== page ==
These are the fiercest Irish units in American history


By Lizann Lightfoot

When Americans think of “the Fighting Irish,” they may picture the football team of Notre Dame. However, there have been thousands of Irish and Irish American troops who fought for America in various wars. Approximately two-thirds of America’s Medal of Honor recipients have been Irish—more than twice as many recipients of any other ethnic group. Today, let’s honor some of the fiercest Irish fighters in American history:

Revolutionary War: They fought against the British

(Photo: IrishCentral.com)

During the Revolutionary War, American colonists forged an important alliance with France. The French Navy sailed to support the colonists and brought with them 1,400 trained Irish troops. These Irishmen fought in the Caribbean and laid siege to the British in Savannah, GA.

The most famous Irishman to serve under George Washington was Francis Marion, better known as “The Swamp Fox.” He led the South Carolina militia and a handful of fellow Irishmen and Scotsmen in guerrilla attacks against the British for more than two years, until Washington’s troops finally liberated South Carolina. His story is the inspiration for the movie The Patriot, starring Mel Gibson.

Another important Irish regiment was the Hibernia, which consisted of Irishmen trained in Spain. During the Revolutionary War, Spain fought against the British in the Caribbean. The Hibernia regiment defeated the British in Pensacola, Florida. The defeated troops sailed to New York and joined the rest of the British Army there. Because of the reinforcement in New York, General Washington decided to make the final attack at Yorktown instead. So we can thank the Irish regiment from Spain for the British surrender at Yorktown!

Civil War: The Irish Brigade of New York

Father Thomas H. Mooney, Chaplain of the 69th Infantry Regiment of the New York State Militia, gives mass to Irish American soldiers at Ft. Cocoran in Arlington Heights, VA. (Photo: Library of Congress)

During the Civil War, the 69th New York Infantr — or “Fighting 69th”–was called the Irish Brigade because it was mainly composed of Irish immigrants. Having an ethnically based brigade in the Union army was an indirect warning to Britain that if the British sided with the Confederacy, they may face rebellion from Ireland. Forming an Irish unit was also a strategic move for the North, since the Irish were the largest immigrant group and did not automatically side with the Union. Many were sympathetic to the Confederate rebellion against a powerful government, since Ireland had been rebelling against British rule for centuries.

To ensure Irish support, the Union offered immigrants signing bonuses and the promise of Catholic chaplains. Their battle cry was the Celtic phrase “fág an bealach” which means “clear the way!” Some Irish officers could purchase a standard officer’s sword with a four-leaf clover stamped into the handle.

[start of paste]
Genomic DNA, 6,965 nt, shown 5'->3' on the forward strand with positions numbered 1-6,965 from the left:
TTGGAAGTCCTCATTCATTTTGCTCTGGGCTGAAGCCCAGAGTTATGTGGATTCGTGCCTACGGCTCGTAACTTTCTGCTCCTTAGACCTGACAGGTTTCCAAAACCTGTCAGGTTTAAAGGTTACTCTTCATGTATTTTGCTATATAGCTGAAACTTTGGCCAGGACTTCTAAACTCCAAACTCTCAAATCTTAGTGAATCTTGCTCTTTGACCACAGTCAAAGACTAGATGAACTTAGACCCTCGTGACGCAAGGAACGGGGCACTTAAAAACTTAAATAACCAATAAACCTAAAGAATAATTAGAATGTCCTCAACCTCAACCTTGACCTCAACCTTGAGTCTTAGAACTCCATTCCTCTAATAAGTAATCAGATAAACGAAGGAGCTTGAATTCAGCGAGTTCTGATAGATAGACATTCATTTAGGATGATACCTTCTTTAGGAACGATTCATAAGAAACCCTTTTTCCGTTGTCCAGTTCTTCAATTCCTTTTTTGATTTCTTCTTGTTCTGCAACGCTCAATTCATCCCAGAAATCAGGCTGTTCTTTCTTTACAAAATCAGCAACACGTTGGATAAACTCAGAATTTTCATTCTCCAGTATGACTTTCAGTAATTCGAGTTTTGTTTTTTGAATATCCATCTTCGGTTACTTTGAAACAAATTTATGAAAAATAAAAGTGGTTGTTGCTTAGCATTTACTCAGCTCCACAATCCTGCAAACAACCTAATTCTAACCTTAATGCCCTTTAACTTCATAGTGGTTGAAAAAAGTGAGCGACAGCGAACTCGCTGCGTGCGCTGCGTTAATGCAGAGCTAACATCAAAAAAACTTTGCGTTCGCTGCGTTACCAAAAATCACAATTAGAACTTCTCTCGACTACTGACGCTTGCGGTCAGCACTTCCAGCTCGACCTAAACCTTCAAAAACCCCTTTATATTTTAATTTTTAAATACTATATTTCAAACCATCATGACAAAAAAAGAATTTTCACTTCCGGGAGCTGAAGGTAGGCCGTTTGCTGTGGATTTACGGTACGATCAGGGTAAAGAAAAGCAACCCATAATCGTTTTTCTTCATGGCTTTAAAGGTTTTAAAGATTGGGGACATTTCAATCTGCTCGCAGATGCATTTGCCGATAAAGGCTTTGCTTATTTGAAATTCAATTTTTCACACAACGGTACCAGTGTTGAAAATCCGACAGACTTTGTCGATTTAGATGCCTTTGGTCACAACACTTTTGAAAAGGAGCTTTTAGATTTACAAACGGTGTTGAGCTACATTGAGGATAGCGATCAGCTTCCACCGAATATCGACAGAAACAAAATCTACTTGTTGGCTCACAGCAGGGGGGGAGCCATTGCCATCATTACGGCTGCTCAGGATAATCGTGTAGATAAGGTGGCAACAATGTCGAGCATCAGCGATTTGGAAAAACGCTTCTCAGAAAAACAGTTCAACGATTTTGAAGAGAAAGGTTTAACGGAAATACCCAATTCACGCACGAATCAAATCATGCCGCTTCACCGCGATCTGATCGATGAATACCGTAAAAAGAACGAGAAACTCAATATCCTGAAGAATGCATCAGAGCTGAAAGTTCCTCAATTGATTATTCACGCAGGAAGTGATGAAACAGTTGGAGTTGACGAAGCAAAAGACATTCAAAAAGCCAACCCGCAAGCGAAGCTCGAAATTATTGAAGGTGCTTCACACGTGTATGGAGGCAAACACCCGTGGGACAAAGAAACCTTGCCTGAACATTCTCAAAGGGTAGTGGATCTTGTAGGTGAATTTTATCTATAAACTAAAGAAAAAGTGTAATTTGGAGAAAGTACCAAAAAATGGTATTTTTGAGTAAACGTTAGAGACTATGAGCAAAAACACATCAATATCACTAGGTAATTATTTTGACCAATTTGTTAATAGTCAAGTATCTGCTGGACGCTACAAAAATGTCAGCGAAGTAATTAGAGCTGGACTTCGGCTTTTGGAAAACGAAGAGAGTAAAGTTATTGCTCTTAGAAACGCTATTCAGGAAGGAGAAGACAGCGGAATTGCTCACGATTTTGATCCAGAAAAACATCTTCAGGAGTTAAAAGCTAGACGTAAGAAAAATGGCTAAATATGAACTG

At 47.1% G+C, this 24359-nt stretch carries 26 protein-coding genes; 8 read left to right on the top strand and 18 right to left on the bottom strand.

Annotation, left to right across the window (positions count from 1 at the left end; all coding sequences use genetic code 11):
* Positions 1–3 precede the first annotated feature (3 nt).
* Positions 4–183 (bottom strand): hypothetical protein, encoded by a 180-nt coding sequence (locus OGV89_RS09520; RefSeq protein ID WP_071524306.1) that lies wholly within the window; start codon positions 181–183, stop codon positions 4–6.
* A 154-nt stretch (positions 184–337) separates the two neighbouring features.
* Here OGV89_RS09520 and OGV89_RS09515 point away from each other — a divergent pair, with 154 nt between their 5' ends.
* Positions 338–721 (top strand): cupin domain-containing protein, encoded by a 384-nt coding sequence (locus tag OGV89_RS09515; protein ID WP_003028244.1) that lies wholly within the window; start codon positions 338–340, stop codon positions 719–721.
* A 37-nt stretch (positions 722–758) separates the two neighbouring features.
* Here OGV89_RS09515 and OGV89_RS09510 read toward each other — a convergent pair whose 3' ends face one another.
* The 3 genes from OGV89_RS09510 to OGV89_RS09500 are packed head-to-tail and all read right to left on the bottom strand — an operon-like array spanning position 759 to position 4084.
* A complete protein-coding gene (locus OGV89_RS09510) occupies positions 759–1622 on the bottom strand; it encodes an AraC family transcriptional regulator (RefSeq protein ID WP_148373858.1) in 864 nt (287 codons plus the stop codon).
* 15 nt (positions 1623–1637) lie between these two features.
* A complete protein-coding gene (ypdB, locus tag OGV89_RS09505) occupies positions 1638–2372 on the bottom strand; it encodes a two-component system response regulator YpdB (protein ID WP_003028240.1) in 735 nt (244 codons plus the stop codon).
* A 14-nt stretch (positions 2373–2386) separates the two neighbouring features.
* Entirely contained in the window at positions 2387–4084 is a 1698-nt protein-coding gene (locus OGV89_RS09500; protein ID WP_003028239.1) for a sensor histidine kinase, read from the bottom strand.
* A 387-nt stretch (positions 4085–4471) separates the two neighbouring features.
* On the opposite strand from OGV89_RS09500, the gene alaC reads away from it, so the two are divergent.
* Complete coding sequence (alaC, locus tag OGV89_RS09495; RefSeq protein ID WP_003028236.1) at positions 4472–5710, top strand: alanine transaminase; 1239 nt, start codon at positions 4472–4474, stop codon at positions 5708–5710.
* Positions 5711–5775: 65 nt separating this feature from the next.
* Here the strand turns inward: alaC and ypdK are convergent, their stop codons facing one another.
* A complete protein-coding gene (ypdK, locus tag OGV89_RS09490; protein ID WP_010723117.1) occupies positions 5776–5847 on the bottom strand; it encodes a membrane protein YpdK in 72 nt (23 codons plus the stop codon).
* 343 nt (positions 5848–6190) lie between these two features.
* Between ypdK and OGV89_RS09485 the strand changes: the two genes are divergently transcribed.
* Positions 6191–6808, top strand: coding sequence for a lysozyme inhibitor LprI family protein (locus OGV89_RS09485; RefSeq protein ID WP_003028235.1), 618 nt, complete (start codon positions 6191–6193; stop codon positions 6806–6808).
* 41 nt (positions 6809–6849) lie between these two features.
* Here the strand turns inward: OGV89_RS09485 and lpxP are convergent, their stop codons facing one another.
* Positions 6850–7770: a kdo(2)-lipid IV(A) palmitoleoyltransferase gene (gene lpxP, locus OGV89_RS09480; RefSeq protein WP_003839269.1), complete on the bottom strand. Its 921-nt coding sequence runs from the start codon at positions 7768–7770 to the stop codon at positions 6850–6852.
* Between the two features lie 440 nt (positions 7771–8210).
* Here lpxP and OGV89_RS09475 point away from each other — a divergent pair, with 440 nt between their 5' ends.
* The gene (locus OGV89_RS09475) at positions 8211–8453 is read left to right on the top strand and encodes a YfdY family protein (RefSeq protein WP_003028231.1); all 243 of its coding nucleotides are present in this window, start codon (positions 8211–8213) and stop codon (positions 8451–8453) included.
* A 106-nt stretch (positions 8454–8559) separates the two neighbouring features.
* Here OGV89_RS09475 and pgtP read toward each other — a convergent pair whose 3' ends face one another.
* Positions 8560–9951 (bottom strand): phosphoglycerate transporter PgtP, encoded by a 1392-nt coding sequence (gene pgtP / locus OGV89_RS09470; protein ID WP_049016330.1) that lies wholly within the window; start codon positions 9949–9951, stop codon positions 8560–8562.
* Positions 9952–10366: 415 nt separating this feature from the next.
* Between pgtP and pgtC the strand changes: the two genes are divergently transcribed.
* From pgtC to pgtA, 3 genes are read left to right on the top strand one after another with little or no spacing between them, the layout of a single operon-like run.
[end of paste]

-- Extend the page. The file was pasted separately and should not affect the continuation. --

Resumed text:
The Irish Brigade distinguished themselves at the battles of Manassas/ Bull Run, Sharpsburg, Fredericksburg, Antietam, and Gettysburg. They suffered so many casualties that by the time they reached Gettysburg, the five regiments of the Irish Brigade numbered less than the total of a normal regiment. Before the battle of Gettysburg, the chaplain famously blessed the men while they all knelt and prayed. This scene is depicted in the movie Gettysburg. In the ensuing battle, 320 of the remaining 530 members of the Brigade were killed. There are monuments to the Irish Brigade on the battlefields of Antietam and Gettysburg.

Civil War: The Irish Brigade that stopped Pickett’s Charge

Image result for pickett's charge irish
(Photo: TheNewWildGeese.com)

A separate Irish brigade during the Civil War was the 69th Pennsylvania, formed by Irish immigrants and Jews from the city of Philadelphia. They were named the 69th in solidarity with the Fighting 69th of New York. Although the immigrant volunteers were originally mocked and insulted as “Paddies in uniform,” the unit became famous after the Battle of Gettysburg, where they held the line during Pickett’s Charge. The green flag of the Irish Brigade flew over the stone wall called The Angle during the bloody fight at Cemetery Ridge. In fact, this attack was called the “high water mark of the Confederacy.” After Pickett’s failed charge and the brave actions of the Irish Brigade, the tide began to turn and the Confederate Army began to lose the Civil War.

Irish Americans in World Wars I and II

Private William Tally Mallon in France, a few days before his death. Photo courtesy of Plunkett Nugent.
Reportedly the only American buried in Ireland during WWI, Irish American William Tally Mallon. (Photo: IrishAmerica.com/Plunkett Nugent)

The Fighting 69th of New York served in World War I as part of the “Rainbow Division,” so named because it combined National Guard units from 14 different states. Membership in the division stretched across the country from coast to coast like a rainbow. Although the unit is no longer predominantly Irish, the 69th Division has carried on the lineage of the Irish Brigade since 1907, when it became part of the New York National Guard.

Famous Irish Americans who earned Medals of Honor in modern wars include Daniel Daly, Richard O’Neill, Joseph O’Callahan, Edward O’Hare, George O’Brien, Jr., Roger Donlon, David McNerney, and Michael Murphy.

Lizann Lightfoot is an associate editor at Military One Click and a Marine Corps spouse. She can be reached at lizann@militaryoneclick.com.

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